First build

This is my first build. I have posted for a while now but today was the first day I had where everything was in that allowed me to do my first step of painting the frame.

So far this build is going to be a retro/vintage looking Indian cruiser/board track racer.

The frame is a GT2A Skyhawk frame with 150mm drop out. The front forks are black powder coated 1 1/8" threadless Sunlite Deluxe double springer. Once my threadless stem arrives Monday I hope the paint to be cured enough to assemble the head set so I can cut my steer tube down to size then I will be using Eastwood Down to Metal paint and powdercoat stripper so I can paint the forks in the same color as the frame.

Anyways here are the photos I have taken from what I have done today.

Primered with Dupli-Color self etching primer

Base coat

Base Coat w/ Indian Script

First coat of clear

Second coat of clear

Third and final coat of clear

For me the shape of the frame resulted in some over spray with the clear so I am hoping when it comes to the buff stage after this clear had time to dry it will buff out. If not I still have some clear left over and I will simply put more clear where it needs it and just blend it in.

For those that are wondering the paint is 1949/1950 Dodge Red. This red as per shows the mixing code is the same as Coke-Cola red. Which from my research a guy who had these bikes new said the closest match to Indian red was Coke-Cola red as that's what his guy did when there wasn't any Indian red for his bike he would use Coke-Cola red for a almost perfect match. The clear is automotive grade high gloss clear that I purchased from AutomotiveTouchup which is where the base coat came from as well. I have used their paint in the past for automotive and am very impressed with color matching even for 40+ year old vehicles that are sun bleached.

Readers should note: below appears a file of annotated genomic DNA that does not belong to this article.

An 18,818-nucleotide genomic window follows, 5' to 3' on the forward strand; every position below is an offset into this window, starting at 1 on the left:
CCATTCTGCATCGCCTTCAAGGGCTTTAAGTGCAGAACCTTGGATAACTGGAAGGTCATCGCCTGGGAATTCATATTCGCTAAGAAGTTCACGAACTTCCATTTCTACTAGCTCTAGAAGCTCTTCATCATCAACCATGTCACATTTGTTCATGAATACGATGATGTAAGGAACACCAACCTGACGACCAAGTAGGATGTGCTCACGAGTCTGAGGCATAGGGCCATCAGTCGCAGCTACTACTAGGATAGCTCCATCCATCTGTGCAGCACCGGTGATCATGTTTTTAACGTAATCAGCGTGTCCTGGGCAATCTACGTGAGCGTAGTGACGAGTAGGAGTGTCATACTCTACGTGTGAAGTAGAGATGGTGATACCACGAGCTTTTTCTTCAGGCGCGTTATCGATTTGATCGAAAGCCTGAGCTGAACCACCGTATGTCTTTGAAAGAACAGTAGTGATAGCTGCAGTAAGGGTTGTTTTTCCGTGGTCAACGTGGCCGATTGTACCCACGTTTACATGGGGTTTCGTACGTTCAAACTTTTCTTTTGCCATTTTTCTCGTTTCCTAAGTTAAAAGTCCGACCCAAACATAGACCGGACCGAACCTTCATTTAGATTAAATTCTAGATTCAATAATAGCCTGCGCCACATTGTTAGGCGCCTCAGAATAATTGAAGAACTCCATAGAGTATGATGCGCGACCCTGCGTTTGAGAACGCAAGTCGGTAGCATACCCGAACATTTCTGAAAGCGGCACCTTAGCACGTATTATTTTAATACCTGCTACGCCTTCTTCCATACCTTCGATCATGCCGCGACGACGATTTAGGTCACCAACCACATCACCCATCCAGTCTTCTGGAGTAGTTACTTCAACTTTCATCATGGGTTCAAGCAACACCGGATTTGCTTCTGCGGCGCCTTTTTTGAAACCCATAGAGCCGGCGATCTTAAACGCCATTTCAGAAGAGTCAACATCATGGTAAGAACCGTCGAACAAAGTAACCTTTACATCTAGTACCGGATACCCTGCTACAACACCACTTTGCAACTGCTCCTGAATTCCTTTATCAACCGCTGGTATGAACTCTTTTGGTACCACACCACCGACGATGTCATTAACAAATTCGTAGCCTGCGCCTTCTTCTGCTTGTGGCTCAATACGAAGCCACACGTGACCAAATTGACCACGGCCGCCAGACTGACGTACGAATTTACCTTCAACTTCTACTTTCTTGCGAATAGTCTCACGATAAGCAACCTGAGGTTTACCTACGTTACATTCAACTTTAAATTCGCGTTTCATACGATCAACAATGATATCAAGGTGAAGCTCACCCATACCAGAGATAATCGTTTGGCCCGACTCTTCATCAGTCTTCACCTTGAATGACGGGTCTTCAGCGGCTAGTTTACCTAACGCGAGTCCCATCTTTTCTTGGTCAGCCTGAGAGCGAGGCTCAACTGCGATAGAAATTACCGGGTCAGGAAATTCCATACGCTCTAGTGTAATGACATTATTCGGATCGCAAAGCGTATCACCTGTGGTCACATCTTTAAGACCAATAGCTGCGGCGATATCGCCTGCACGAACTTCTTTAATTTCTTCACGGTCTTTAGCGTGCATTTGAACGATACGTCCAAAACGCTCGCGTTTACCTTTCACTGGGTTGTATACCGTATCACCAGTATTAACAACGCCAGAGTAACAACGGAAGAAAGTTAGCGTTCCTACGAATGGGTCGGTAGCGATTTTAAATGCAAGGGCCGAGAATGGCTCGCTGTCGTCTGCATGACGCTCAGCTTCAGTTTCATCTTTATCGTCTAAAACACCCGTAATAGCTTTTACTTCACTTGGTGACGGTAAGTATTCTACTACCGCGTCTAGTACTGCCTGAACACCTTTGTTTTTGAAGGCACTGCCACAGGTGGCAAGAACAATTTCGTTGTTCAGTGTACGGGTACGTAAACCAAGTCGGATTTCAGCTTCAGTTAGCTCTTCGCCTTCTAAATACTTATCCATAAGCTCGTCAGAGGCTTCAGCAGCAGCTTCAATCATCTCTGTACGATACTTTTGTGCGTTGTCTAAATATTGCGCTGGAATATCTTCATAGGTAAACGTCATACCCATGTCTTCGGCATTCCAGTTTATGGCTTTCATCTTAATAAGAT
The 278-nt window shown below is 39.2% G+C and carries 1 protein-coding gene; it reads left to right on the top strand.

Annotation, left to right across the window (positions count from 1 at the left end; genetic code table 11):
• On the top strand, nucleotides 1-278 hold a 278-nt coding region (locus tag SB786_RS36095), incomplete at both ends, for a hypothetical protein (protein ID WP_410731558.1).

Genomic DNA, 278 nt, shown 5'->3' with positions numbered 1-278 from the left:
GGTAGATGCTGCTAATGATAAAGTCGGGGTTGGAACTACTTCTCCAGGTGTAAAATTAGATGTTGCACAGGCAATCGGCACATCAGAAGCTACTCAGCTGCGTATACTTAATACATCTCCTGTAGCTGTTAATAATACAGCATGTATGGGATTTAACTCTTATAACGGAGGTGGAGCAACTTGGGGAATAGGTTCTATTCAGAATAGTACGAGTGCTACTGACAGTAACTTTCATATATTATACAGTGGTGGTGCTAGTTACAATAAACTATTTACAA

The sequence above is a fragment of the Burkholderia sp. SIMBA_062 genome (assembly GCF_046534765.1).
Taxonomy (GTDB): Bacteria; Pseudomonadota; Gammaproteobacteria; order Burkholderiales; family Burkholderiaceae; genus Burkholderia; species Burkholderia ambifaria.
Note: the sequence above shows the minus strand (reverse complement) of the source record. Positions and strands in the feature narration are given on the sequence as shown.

The idea of break in is to seat the rings and wear a smooth surface on the cylinder and bearings.
The rings are typically coated to prevent gouging and the cylinder is left with a 45 degree hone to spread oil and help wear the rings. Lots of oil is used to keep the rapidly wearing rings cool and lubed (like a cutting oil) and to flush the metal wear bits away. Constant light loads are not good. Tends to polish the rings before they seat and seal. Occasional acceleration is good as the increased cylinder pressure helps force the rings out to wear under pressure. Too light a pressure will leave vertical polished streaks in the cylinder that you cannot feel with a fingernail. This will result in poor sealing. Don't be afraid to give it 3/4 throttle in short bursts every few minutes with cooldown time in between.

Oh I was hitting up to 3/4 throttle accelerating from time to time. I just didn't want to hold it in one rpm range too long. That's why I went coasting with clutch in and hit the throttle a few times from idle before engaging clutch again and hitting the throttle firmly to accelerate back up to 30.